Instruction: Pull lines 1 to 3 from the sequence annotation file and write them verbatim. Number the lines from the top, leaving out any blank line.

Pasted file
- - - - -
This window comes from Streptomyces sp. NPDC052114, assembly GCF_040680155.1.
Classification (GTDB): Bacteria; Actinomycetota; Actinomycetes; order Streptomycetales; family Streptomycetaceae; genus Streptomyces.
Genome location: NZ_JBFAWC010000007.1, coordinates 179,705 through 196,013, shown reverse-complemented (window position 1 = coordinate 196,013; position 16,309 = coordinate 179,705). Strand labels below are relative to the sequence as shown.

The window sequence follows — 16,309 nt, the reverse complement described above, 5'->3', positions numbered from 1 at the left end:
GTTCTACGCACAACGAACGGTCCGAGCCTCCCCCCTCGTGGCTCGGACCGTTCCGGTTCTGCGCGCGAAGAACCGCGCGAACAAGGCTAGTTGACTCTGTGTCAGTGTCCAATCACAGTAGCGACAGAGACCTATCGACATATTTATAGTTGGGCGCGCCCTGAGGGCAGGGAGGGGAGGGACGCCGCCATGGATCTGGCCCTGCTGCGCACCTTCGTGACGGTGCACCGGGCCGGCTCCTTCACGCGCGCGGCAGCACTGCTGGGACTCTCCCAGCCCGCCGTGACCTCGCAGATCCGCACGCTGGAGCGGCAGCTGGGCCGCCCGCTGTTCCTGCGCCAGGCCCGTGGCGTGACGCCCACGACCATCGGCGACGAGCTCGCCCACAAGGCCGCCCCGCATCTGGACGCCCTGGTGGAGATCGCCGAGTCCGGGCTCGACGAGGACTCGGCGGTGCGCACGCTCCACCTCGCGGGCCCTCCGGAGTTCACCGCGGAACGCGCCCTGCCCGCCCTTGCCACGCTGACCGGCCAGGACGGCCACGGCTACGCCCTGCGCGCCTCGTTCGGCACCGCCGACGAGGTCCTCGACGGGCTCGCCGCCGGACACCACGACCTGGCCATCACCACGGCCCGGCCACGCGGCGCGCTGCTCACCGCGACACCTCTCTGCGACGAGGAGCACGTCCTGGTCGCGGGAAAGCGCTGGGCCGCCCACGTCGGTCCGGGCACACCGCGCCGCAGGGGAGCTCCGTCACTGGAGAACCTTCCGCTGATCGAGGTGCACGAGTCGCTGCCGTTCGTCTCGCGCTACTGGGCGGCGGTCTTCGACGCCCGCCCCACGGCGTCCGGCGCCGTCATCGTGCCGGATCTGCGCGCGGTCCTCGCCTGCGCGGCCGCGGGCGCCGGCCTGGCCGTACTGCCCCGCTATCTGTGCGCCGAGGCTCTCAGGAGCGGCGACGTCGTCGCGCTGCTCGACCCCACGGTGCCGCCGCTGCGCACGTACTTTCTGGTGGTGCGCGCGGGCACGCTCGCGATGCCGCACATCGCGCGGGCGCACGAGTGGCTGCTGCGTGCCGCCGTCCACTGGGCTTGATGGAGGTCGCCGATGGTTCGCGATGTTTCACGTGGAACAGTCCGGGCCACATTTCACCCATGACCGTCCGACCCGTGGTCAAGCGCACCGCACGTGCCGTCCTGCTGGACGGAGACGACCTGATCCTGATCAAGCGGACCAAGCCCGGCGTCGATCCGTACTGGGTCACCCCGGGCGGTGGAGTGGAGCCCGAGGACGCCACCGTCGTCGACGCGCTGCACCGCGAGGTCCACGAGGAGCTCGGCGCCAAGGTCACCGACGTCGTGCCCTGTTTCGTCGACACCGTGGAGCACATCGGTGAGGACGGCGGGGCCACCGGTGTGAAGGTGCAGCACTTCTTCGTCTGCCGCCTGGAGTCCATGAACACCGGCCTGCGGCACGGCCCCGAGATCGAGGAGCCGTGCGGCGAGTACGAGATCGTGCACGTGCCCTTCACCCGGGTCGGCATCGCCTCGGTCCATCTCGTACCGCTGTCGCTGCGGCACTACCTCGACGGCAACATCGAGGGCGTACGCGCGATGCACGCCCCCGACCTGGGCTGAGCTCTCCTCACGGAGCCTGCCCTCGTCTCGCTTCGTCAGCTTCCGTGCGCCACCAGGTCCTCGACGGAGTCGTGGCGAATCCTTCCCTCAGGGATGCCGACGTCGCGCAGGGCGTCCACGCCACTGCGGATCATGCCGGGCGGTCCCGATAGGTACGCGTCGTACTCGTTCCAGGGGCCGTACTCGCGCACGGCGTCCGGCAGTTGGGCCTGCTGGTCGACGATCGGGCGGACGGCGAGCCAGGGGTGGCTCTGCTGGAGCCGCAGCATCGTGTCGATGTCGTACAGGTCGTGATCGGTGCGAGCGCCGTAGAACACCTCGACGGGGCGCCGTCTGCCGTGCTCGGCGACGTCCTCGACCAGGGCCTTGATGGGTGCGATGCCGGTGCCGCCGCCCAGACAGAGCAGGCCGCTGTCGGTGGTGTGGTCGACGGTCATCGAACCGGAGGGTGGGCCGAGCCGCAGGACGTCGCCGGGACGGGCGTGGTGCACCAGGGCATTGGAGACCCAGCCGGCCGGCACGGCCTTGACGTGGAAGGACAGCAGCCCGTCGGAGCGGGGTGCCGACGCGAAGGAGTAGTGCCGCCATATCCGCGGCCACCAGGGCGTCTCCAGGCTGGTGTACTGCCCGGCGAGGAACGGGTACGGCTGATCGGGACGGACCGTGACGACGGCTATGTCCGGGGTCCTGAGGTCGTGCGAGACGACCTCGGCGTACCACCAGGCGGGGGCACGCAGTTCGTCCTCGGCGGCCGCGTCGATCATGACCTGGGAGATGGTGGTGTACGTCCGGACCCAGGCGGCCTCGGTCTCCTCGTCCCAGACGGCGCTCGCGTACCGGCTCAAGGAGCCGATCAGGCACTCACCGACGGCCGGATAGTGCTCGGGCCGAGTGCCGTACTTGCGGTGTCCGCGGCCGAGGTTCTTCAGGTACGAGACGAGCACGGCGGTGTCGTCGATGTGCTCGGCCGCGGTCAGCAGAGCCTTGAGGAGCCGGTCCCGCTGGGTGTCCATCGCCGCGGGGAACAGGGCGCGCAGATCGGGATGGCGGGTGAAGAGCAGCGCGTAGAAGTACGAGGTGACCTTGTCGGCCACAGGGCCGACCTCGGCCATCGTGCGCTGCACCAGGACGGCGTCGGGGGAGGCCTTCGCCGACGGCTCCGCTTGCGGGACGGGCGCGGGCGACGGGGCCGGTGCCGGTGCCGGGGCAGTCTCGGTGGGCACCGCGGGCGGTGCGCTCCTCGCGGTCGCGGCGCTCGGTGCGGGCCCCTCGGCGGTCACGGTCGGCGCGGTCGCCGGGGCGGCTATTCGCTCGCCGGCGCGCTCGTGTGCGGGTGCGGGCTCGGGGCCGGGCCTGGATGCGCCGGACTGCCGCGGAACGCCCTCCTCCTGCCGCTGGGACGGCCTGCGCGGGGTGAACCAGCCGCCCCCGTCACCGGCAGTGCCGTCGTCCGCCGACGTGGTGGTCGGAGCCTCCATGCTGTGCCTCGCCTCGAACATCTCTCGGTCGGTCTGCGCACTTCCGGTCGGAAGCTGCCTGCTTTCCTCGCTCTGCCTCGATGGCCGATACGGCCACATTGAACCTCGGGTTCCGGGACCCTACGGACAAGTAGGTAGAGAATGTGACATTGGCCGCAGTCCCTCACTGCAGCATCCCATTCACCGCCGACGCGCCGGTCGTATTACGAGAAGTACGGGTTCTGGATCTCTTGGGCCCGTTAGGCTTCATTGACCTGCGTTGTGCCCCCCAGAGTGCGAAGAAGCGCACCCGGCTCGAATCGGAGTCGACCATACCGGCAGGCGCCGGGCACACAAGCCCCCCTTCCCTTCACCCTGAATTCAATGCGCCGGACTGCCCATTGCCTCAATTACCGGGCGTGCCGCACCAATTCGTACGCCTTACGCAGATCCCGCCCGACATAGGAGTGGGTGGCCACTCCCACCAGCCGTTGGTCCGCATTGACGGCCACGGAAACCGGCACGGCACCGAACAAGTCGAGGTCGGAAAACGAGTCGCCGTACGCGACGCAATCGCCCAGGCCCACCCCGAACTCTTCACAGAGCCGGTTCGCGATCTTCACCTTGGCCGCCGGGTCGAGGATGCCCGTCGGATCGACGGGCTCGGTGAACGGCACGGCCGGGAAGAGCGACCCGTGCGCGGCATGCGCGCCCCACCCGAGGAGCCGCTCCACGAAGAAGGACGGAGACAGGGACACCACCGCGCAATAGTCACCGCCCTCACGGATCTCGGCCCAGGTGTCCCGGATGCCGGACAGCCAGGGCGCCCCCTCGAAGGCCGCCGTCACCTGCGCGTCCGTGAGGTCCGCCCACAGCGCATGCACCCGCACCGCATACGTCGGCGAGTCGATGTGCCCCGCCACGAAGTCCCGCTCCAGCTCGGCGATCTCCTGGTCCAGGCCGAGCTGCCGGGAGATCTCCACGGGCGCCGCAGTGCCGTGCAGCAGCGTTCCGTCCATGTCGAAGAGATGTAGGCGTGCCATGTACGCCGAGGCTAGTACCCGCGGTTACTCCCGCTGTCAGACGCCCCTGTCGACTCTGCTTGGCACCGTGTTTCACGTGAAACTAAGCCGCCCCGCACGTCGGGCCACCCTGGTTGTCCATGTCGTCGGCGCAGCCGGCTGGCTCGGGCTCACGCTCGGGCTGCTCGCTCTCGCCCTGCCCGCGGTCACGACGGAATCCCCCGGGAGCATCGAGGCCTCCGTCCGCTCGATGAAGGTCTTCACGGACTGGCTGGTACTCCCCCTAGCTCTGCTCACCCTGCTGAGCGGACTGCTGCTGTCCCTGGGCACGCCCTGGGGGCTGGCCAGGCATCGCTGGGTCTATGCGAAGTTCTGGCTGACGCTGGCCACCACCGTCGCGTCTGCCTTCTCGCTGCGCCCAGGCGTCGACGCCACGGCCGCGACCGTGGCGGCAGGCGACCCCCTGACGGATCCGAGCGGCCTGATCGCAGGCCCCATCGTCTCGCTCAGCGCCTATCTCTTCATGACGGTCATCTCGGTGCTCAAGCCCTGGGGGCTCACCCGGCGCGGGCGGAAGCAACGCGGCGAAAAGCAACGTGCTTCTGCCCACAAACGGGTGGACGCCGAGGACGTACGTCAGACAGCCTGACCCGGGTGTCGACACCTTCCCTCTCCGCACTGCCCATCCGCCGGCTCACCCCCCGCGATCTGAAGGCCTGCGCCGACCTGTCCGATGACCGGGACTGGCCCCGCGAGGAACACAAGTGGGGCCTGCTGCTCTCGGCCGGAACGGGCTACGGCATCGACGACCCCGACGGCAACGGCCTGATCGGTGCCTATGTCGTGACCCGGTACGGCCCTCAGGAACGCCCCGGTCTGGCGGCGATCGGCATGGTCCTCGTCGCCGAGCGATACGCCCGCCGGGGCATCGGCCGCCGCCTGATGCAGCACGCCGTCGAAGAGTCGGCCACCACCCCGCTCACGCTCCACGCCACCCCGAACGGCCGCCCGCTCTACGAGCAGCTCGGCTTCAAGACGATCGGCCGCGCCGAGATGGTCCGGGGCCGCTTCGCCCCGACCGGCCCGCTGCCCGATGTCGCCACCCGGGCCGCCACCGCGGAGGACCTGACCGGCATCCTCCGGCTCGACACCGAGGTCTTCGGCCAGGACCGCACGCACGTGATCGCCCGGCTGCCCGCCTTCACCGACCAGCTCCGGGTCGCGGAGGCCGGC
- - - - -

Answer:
This window comes from Streptomyces sp. NPDC052114, assembly GCF_040680155.1.
Classification (GTDB): Bacteria; Actinomycetota; Actinomycetes; order Streptomycetales; family Streptomycetaceae; genus Streptomyces.
Genome location: NZ_JBFAWC010000007.1, coordinates 179,705 through 196,013, shown reverse-complemented (window position 1 = coordinate 196,013; position 16,309 = coordinate 179,705). Strand labels below are relative to the sequence as shown.